Norwell
St Laurence

Archaeology

Core fabric mainly C13-C14

Restoration between 1857 and 1875

The south door The south porch

South doorway, mid-later C12

Nave, N. and S. Aisles, chancel, C13-14

South transept, arch C13; windows C15

North transept, early-mid C14

South porch, C14

Clerestory, mid late C15

Tower, C13 with belfry and C15; buttressed 1713

Significant Interior Features

Nave

Trumpet stop Head of a
muzzled bear

Tower arch and chancel arch late C13; note trumpet stops of chancel arch (1280 - 1300)

Carved heads on south wall of nave; possibly roof brackets before being moved to present position, central head is of a muzzled bear (C12 - C13)

Clerestory added in C15; note flat-headed windows

Chancel

Five single lancet windows, typical of C13

East window C14

Three-light window in south wall C14

Sedilia C13

South aisle

S. arcade : 2 round pillars with square plinths and octagonal waterleaf capitals (1200); nail heads on trumpet stop on west wall

Tomb recess C14

North aisle

Toothy corbel head

N. arcade, 2 octagonal pillars, moulded capitals, c1225-1250; note parts of original wall C12 in westernmost pillar

Traces of buttress of pre-C13 tower on west wall

Carved corbel head C13

South transept

Arch late C13; note keeling on pillars

Tomb recess 1280-1290

Aumbry and piscina C14

North transept

Wooden roof 1450-1500; note carved bosses including green man

Tomb recess 1280-1300

Aumbry C14; note reused C13 tomb marker

Rood stairs C13

Medieval Cross Slabs

(1) Head of slab re-used in paving immediately outside and to the east of the threshold of the south porch (the church guide mentions another section of the same slab re-used in the same paving – not seen). Relief design, round-leaf bracelet cross with disc at top of shaft.

(2) Intact slab lying loose at east end of south aisle, carved in bold relief. Eight-armed cross with a ring of round-leaf bracelets, with disc at top of shaft and stepped calvary base.

(3) Part of head of slab e-used as east side of aumbry in north wall of north transept, cut into by grooves of rebate of door and a horizontal shelf. Simple but well-executed design, incised; round-leaf bracelet cross with disc at top of shaft.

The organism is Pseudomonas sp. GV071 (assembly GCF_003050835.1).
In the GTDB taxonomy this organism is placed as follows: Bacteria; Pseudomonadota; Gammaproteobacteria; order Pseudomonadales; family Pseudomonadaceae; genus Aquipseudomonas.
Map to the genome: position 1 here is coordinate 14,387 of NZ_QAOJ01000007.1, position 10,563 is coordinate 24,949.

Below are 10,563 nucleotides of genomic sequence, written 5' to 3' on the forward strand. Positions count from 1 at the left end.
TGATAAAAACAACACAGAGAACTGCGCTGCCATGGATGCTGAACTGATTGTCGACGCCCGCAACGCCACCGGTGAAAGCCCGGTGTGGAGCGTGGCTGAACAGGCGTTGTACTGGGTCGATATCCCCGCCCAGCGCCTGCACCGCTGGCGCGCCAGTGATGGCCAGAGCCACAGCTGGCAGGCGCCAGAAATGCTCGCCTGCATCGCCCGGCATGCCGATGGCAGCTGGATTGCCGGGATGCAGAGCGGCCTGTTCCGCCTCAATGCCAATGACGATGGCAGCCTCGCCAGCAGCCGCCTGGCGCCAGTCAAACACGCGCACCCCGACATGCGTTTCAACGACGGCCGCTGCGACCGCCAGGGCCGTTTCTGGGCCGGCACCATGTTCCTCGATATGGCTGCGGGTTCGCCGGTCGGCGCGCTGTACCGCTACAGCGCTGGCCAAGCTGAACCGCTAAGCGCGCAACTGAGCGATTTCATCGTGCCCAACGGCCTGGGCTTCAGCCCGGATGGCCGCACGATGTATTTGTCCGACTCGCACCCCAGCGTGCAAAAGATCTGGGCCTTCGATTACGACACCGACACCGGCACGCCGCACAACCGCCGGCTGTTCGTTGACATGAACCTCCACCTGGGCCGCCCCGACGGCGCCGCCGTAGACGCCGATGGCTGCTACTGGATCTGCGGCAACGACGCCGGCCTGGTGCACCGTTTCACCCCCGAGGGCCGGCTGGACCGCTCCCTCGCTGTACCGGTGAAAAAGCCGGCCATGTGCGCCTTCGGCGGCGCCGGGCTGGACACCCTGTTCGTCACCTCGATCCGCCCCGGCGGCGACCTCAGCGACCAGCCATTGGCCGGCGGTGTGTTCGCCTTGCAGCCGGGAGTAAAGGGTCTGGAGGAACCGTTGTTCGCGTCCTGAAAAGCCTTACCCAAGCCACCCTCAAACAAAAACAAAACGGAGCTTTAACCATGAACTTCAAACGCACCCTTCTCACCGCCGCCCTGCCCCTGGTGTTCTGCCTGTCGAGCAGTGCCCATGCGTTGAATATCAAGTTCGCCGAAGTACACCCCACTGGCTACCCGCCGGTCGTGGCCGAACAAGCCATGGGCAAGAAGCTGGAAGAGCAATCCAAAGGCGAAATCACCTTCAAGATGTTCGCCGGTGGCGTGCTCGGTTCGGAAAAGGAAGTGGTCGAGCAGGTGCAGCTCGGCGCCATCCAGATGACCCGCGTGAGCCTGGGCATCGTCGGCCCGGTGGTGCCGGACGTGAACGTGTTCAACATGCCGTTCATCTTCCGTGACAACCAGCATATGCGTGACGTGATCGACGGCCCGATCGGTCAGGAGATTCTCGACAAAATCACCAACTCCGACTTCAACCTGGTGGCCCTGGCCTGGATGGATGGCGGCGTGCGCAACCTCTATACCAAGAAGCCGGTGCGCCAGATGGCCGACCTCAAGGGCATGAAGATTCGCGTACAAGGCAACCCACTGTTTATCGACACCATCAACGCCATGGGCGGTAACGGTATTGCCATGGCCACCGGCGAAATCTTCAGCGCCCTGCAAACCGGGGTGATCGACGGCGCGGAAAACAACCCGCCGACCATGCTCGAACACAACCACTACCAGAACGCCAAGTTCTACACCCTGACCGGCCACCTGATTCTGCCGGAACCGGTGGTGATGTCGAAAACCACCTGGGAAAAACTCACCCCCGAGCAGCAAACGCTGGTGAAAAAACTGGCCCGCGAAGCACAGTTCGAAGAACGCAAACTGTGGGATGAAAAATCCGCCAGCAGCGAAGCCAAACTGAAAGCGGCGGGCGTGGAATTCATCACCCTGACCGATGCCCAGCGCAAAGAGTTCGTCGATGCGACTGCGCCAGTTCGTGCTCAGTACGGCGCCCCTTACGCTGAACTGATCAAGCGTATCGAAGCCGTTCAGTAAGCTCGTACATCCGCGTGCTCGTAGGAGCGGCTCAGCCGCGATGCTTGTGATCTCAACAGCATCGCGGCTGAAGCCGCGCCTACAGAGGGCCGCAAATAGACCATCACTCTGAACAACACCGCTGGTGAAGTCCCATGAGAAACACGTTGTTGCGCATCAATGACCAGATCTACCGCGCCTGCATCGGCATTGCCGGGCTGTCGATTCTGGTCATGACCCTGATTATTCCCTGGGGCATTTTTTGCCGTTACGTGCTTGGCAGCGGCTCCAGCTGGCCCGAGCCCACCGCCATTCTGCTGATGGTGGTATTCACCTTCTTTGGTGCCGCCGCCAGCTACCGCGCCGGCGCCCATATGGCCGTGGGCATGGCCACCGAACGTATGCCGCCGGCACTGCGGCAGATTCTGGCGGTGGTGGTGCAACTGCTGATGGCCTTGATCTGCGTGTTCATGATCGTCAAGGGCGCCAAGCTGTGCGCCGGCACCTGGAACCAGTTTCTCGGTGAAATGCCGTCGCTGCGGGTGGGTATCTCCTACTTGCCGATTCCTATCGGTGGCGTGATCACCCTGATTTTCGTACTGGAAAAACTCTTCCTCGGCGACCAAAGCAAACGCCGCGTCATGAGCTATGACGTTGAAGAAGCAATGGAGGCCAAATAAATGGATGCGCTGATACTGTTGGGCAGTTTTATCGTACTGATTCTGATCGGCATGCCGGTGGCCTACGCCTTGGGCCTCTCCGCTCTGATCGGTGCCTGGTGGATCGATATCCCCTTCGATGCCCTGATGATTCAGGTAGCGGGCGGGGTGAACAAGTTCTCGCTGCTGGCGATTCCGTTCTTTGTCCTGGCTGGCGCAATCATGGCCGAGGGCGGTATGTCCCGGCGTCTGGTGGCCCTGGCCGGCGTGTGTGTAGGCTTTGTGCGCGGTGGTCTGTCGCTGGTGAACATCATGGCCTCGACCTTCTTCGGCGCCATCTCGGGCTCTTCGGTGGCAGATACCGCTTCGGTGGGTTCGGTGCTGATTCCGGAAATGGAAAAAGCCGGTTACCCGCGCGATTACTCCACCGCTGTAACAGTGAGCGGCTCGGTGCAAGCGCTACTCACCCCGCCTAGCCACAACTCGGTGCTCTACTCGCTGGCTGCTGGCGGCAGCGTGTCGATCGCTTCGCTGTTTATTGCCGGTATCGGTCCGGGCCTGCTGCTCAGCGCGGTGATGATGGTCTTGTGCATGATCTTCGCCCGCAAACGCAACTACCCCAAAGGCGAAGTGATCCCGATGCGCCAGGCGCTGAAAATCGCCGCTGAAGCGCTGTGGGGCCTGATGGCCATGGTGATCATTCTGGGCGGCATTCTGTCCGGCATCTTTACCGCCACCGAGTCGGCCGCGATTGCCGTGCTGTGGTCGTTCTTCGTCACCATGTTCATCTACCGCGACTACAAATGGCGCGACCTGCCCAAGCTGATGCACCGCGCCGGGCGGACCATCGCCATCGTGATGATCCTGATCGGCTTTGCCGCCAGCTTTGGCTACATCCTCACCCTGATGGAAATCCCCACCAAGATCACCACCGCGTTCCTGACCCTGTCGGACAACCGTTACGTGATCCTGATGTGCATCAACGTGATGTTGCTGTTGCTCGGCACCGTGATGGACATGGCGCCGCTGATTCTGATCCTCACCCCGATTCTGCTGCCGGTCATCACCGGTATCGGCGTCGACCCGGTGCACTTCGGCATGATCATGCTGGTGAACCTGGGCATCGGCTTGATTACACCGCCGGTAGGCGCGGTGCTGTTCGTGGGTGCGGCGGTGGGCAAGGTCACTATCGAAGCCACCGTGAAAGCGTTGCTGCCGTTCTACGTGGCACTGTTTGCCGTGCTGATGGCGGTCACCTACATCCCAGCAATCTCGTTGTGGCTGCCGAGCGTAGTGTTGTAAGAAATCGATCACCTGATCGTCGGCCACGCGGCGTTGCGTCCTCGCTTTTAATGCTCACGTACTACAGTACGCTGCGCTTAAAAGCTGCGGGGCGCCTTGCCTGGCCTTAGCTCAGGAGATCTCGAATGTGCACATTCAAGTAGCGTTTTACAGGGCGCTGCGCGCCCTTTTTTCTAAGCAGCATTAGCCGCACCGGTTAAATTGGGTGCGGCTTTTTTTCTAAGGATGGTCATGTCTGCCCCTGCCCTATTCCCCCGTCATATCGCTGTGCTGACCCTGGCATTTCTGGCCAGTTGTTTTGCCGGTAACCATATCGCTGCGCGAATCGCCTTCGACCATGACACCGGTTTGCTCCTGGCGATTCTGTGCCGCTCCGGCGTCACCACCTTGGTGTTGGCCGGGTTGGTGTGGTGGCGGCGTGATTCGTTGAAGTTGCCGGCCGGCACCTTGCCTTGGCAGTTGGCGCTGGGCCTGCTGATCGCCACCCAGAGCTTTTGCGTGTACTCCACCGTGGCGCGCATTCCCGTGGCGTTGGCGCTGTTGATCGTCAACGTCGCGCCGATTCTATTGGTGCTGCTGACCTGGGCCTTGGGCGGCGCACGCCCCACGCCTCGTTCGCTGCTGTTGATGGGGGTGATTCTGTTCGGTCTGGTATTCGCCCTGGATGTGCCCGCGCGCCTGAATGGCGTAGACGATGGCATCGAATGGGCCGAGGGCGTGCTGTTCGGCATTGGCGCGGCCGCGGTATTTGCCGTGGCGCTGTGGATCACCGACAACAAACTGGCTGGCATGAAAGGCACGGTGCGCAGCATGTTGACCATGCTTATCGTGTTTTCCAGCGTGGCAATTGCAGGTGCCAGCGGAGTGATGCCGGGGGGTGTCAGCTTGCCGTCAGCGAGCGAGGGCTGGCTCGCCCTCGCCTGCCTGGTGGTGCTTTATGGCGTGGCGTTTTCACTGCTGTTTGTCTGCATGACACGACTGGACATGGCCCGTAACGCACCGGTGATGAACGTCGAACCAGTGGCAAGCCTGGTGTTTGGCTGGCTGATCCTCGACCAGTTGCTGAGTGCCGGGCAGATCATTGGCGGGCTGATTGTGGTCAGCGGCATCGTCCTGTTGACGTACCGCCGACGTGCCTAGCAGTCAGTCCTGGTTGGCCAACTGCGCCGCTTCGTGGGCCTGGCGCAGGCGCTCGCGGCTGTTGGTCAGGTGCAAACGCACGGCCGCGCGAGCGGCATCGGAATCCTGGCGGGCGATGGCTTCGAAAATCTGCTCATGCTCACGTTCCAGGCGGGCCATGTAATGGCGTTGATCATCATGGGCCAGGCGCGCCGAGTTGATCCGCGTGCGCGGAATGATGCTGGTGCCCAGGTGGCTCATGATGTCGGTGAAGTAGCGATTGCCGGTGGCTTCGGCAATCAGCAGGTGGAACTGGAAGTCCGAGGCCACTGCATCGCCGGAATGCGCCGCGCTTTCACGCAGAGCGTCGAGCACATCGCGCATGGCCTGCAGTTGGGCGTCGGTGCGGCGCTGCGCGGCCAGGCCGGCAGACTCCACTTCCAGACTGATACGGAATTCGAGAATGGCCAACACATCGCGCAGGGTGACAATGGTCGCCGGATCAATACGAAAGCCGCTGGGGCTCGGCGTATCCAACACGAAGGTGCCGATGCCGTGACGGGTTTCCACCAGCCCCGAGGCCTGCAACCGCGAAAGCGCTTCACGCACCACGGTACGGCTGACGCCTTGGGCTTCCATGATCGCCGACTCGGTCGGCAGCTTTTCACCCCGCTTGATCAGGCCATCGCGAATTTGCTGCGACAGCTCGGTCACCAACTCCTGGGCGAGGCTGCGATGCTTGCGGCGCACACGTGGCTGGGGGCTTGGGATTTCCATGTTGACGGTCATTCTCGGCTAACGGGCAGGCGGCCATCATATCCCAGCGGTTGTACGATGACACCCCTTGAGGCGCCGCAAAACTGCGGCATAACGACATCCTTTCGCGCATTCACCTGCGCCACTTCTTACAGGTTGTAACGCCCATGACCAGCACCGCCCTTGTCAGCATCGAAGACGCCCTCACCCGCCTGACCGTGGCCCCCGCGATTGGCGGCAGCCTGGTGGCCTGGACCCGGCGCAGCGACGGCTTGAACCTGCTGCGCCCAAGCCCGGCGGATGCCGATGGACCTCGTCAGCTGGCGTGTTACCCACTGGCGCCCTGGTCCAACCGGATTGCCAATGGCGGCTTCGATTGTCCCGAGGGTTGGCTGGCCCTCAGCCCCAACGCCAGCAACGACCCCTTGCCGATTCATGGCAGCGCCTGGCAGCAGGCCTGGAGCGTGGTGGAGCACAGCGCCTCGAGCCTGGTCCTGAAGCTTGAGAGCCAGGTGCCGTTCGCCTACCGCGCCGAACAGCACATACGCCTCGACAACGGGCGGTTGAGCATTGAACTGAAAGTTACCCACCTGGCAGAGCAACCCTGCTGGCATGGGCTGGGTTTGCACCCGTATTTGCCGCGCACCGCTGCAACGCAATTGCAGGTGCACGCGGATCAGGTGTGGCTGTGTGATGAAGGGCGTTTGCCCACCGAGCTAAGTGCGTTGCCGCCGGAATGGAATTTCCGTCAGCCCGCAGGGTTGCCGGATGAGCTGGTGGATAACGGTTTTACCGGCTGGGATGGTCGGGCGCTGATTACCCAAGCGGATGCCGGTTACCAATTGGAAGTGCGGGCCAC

Descriptions and drawings of the cross slabs courtesy of Peter Ryder.

Timber and Roofs

  Nave Chancel Tower
Main C19 (1874-5) low pitched C19 (1857-8) C15 King-post
S.Aisle C19 (1874-5) low pitched n/a n/a
N.Aisle C19 (1874-5) n/a n/a
Other principal

North transept
C15, carved bosses including green man

South transept
C19 low pitched

Porch
C19 rafter roof

n/a n/a
Other timbers Panelled timber screen to tower arch (1967) n/a n/a
The interior of the
tower roof
15th century
doorway in
the tower

It is stated by Ewan Christian that C15 timbers from the roof of the chancel removed during the restoration were used in the choir pews.

Bell Frame

Steel low-sided frame with cast-iron headstocks and ball bearings 1932.

Walls

  Nave Chancel Tower
Plaster covering & date Plaster C19 Plaster C19 Plaster C19
Potential for wall-paintings nil nil nil

Excavations and potential for survival of below-ground archaeology

There have been no known archaeological excavations within the church or churchyard.

The footprint of the medieval church has survived intact, and the two principal phases of restoration in the 1850s and 1870s appear mainly to have impacted on the above-ground fabric, though not to the serious detriment of the medieval work. As such, this church is likely to retain complex and high-quality archaeological evidence from the C12th or earlier through to the C19th. Some reused pre-Conquest material has been identified in the structure of the north arcade.

The surrounding churchyard appears largely intact from its original design, with some extention to the south-east, and is expected to contain a large number of burials from the medieval period onwards. There are some good C18th grave-markers and at least one intact medieval grave-marker. The adjacent moated manor house may yield some domestic intrusion into the churchyard, especially on the south side where it is adjacent.

The overall potential for the survival of below-ground archaeology in the churchyard and surrounding area is considered to be VERY HIGH; below the present interior floors of the church is considered to be HIGH-VERY HIGH. The standing fabric of the building appears to be complex, multiphase and the archaeology in the standing fabric is considered to be VERY HIGH.

Exterior:Burial numbers expected to be high, intact, and multiperiod. Grave-markers are high-quality and important. Domestic material may exist especially near the south boundary.

Interior:The interior is complex and multiphase with evidence from the C12th onwards, and some reused pre-Conquest material. Below-ground deposits are expected to be complex and multiphase medieval with the possibility of pre-Conquest stratigraphy.